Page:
Automotive body and related repairers
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Overview
Automotive body and glass repairers restore, refinish, and replace vehicle bodies and frames, windshields, and window glass.
Predicted employment growth
Over the next decade, jobs for automotive body and related repairers are expected to grow by 9%, and should have about 17,400 job openings a year.
Safety from automation
Automotive body and related repairers are more likely to be automated than 77% of other careers.
Workforce size
Automotive body and related repairers, with 160,400 workers, form a larger workforce than 76% of careers.
Education
Only 3% of automotive body and related repairers have a bachelor's degree or higher.
Education attained by automotive body and related repairers
High School
Some College
Bachelor's Degree
Master's Degree
Doctorate
Context: workers with bachelor's degrees
Fewer automotive body and related repairers have bachelor's degrees than 95% of other careeers.
Salaries
The median (middle) salary for 58% of all other jobs is higher than the middle salary for automotive body and related repairers. The graph shows inflation-adjusted salaries for most automotive body and related repairers.
This job's median $43KAll jobs' median $39K$43K$38K20142015201620172018$0$20K$40K$60K$80K
Context: Median Salary
Gender
Women account for 2% of automotive body and related repairers -- that's a smaller percentage than 94% of other jobs.
Gender of automotive body and related repairers
Men
Women
Context: Salary inequity
For each career, we compared the median (middle) men's salary to the median women's salary. For automotive body and related repairers, the median men's salary was 28% more the median woman's salary.
Race/Origin
About 10% of automotive body and related repairers are minority, and 23% are foreign-born.
Race/origin of automotive body and related repairers
White
Black
Pacific Islander
Hispanic
Asian
American Indian
Multiracial
Other
Context: Foreign-born workers (23%)
Where are the most jobs?
We ranked the number of jobs in Automotive Body and Related Repairers per thousand workers in each state, DC, and Puerto Rico. The darker the blue, the higher the job density.
AKMEVTNHWAIDMTNDMNMINYMARIORUTWYSDIAWIINOHPANJCTCANVCONEMOILKYWVVAMDDEAZNMKSARTNNCSCDCOKLAMSALGAHITXFLPR
Job benefits
Employer or union-sponsored pension plans are offered to 30% of automotive body and related repairers, and 43% have company-sponsored health insurance (19% have dependents enrolled in their employer's health plan).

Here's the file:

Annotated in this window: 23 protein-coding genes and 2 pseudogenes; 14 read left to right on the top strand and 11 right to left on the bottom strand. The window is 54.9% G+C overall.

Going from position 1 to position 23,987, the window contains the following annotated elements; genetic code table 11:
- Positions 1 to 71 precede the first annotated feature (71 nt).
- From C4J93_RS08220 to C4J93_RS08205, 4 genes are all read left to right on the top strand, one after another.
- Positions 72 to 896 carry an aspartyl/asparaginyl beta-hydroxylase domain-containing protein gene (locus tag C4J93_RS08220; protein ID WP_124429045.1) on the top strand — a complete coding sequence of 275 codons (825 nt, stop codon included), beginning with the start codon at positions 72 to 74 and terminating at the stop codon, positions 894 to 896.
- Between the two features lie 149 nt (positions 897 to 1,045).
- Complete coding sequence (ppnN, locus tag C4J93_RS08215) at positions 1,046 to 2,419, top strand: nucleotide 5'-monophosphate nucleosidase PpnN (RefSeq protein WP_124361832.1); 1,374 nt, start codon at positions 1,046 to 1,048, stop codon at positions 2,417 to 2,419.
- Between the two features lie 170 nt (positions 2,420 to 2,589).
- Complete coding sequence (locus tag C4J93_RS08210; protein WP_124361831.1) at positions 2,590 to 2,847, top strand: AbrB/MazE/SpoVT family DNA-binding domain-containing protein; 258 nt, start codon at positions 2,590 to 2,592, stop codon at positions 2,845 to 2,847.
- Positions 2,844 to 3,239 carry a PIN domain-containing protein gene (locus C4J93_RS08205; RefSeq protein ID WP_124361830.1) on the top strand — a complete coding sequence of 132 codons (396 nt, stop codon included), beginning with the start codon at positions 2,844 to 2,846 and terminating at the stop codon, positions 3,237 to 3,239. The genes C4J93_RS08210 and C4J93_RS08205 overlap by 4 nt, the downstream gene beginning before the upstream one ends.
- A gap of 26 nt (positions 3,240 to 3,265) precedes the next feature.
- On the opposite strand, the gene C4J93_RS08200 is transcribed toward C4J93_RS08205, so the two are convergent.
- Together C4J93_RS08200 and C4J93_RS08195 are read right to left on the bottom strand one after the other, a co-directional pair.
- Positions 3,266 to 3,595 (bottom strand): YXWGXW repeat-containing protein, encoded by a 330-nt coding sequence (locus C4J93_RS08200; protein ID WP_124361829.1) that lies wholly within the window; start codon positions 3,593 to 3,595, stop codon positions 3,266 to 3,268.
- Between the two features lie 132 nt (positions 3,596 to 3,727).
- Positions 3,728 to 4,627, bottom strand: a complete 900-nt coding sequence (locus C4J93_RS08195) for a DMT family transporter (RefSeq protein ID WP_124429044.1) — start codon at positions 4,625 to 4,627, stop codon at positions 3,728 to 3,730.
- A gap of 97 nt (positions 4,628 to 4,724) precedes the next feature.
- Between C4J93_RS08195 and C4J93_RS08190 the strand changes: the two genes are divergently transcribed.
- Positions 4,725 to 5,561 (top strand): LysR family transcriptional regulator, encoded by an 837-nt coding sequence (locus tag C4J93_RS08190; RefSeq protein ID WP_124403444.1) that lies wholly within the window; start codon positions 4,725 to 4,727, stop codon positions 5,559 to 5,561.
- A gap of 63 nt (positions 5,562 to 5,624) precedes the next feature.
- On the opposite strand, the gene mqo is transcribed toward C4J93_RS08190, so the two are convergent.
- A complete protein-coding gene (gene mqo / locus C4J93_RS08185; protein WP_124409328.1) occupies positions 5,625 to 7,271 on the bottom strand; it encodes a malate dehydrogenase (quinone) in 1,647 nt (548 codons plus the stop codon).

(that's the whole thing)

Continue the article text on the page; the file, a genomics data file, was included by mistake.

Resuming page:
Employer-provided health coverage for automotive body and related repairers
100% premiums covered
Partial premiums covered
Plan with no cost sharing
No health insurance
The downside
Some jobs are more stressful than others, and some are just plain dangerous. The following list gives the percentages of automotive body and related repairers who report hazardous or difficult situations typically occurring at least once a week.
  • Exposed to Contaminants (100%)
  • Time Pressure (100%)
  • Exposed to Hazardous Conditions (86%)
  • Exposed to Hazardous Equipment (62%)
  • Exposed to Minor Burns, Cuts, Bites, or Stings (54%)
  • Consequence of Error (53%)
  • Responsible for Others' Health and Safety (39%)
  • Frequency of Conflict Situations (33%)
SOURCES:24.0 O*NET
Salary and diversity
Salary overview
What do automotive body and related repairers earn?

In this section, we want to give you a clear idea of what you can expect to earn in this career. We use two sources of data here: the Bureau of Labor Statistics (BLS), which asks employers to classify their workforce and to report salaries using the SOC-specialty level of reporting, and the American Community Survey (ACS), which asks people to classify their jobs using the broad classifications that ididio uses for career profiles, and to self-report their salaries. For some jobs, the differences in survey approaches between BLS and ACS can paint a very different end-picture. Whenever possible, we provide data from both sources.

The BLS-compiled salary data is reported by companies for their employees. This data excludes self-employed workers. We first show the distribution of salaries for automotive body and related repairers, and then we show how the middle (median) salary for automotive body and related repairers compares to the BLS-computed median salaries of other careers.
Distribution: Salaries for automotive body and related repairers (BLS Salary Data)
$43K$0$20K$40K$60K$80K$100K$120K
Context: Median salaries across careers (BLS Salary Data)
$43K$0$20K$40K$60K$80K$100K$120K
We compiled household data from the ACS to determine the salaries that people working at least 35 hours a week report themselves to earn. Unlike the BLS estimates, this data includes self-employed wages. We first show the full salary distribution for all automotive body and related repairers, and then we show how the median (middle) salary for automotive body and related repairers compares to the median ACS-reported salary of other careers.